Export citation  
  24. Daniel Whiting, Conceptual Role Semantics. Internet Encyclopedia of Philosophy.score: 66.0
    In the philosophy of language, conceptual role semantics (hereafter CRS) is a theory of what constitutes the meanings possessed by expressions of natural languages, or the propositions expressed by their utterance. In the philosophy of mind, it is a theory of what constitutes the contents of psychological attitudes, such as beliefs or desires. CRS comes in a variety of forms, not always clearly distinguished by commentators. Such versions are known variously as functional/causal/computational role semantics, and more broadly as (...)
    Direct download (3 more)  
     
    My bibliography  
     
    Export citation  
  25. Brian Epstein (2010). History and the Critique of Social Concepts. Philosophy of the Social Sciences 40 (1):3-29.score: 66.0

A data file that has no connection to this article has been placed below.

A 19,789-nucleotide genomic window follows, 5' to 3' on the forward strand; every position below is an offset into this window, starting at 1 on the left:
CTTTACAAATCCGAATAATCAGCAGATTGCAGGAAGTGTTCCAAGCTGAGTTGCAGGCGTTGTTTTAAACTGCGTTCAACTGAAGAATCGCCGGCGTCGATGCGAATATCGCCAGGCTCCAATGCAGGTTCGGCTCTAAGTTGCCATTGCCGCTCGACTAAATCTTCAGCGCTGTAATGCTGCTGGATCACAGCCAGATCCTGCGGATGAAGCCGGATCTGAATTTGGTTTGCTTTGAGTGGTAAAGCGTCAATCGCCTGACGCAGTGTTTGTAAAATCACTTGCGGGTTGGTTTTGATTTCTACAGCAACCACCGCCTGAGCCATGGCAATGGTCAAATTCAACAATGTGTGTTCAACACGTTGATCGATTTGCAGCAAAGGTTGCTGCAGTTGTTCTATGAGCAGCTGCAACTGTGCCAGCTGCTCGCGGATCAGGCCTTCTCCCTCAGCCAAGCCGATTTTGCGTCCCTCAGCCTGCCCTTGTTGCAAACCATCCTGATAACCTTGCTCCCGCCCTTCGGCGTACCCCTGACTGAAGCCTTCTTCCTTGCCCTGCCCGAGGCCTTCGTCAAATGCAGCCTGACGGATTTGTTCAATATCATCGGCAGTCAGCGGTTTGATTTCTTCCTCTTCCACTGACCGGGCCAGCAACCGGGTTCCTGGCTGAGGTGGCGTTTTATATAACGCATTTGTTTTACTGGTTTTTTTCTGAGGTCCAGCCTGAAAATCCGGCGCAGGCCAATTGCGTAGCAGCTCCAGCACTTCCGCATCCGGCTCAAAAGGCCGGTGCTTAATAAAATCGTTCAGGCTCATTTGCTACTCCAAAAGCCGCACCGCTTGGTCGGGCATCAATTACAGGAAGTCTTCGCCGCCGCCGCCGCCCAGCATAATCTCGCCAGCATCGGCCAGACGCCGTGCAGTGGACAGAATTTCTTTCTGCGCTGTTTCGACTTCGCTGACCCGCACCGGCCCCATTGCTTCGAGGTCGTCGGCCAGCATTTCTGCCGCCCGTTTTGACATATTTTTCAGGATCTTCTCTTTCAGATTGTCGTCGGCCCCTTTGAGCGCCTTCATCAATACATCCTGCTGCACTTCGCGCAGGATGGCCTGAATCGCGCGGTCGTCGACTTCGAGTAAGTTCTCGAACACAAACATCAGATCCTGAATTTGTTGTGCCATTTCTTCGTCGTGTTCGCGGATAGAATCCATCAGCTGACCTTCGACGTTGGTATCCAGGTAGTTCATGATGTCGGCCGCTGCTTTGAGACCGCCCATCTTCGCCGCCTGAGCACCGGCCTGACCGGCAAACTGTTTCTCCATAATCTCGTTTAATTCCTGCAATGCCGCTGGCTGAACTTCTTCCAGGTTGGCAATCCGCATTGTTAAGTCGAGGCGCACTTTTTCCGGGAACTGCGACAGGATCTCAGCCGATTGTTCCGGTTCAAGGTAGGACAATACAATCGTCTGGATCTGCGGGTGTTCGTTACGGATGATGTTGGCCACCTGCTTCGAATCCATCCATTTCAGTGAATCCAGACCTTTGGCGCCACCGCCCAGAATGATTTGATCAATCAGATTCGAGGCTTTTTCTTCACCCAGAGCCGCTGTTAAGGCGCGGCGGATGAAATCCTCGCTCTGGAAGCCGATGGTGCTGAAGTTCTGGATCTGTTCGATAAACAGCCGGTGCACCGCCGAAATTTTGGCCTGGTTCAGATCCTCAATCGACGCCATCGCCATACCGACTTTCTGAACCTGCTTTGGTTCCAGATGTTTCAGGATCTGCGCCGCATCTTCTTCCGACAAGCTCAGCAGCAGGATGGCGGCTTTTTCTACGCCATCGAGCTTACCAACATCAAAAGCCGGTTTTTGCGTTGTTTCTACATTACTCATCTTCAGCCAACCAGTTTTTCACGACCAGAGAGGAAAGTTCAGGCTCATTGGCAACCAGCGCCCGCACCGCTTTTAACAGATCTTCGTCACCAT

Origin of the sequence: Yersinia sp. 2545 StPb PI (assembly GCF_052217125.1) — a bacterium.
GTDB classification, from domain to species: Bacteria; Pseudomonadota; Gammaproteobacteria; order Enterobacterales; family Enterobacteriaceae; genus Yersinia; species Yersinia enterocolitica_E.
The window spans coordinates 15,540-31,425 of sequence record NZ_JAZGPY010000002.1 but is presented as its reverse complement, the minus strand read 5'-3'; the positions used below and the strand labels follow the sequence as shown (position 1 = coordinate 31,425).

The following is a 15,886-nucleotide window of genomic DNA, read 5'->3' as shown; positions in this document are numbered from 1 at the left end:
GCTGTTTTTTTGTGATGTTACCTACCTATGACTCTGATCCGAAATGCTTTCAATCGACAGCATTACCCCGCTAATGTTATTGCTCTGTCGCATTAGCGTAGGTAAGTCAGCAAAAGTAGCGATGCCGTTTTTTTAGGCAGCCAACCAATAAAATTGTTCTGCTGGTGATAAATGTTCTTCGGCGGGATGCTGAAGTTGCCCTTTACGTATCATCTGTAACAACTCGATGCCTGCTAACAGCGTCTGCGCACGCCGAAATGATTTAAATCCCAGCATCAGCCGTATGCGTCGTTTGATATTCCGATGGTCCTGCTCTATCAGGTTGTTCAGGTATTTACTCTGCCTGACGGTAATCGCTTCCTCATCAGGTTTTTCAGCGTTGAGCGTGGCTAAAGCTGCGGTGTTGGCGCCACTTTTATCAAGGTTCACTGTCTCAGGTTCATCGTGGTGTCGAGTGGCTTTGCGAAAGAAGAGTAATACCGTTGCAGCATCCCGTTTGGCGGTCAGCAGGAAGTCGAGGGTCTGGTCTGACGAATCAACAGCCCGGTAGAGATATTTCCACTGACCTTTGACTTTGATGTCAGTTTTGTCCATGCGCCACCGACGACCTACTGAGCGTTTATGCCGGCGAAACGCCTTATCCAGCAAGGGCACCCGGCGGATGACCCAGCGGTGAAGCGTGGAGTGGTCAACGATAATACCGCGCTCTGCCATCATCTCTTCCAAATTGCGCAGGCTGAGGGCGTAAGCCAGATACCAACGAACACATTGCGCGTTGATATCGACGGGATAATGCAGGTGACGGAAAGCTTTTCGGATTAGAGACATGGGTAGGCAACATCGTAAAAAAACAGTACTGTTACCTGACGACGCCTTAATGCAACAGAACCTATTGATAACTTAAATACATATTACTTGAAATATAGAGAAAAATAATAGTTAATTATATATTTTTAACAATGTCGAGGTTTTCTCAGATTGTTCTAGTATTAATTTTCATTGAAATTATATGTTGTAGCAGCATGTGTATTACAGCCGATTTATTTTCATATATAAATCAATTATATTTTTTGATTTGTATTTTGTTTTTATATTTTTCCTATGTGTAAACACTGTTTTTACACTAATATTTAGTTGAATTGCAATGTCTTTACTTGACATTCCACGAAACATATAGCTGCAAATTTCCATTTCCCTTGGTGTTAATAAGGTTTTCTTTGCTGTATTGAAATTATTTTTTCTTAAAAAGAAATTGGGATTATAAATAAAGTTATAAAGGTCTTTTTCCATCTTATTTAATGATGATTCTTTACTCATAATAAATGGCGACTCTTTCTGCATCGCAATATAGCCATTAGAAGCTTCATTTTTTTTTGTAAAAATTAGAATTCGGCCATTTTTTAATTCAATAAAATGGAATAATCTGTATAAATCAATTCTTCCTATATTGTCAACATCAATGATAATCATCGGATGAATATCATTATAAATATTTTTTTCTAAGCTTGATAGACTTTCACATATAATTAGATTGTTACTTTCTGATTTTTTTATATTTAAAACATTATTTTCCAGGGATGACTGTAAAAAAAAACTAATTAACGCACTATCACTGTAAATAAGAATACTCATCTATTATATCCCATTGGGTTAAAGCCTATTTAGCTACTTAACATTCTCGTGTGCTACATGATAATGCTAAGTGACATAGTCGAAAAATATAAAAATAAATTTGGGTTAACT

Many theorists, including Nietzsche, Adorno, and Foucault, have regarded genealogy as an important technique for social criticism. But it has been unclear how genealogy can go beyond the accomplishments of other, more mundane, critical methods. I propose a new approach to understanding the critical potential of history. I argue that theorists have been misled by the assumption that if a claim is deserving of criticism, it is because the claim is false. Turning to the criticism of concepts rather than (...)
    Direct download (9 more)  
     
    My bibliography  
     
    Export citation  
  26. K. Friis Johansen (1998). A History of Ancient Philosophy: From the Beginnings to Augustine. Routledge.score: 66.0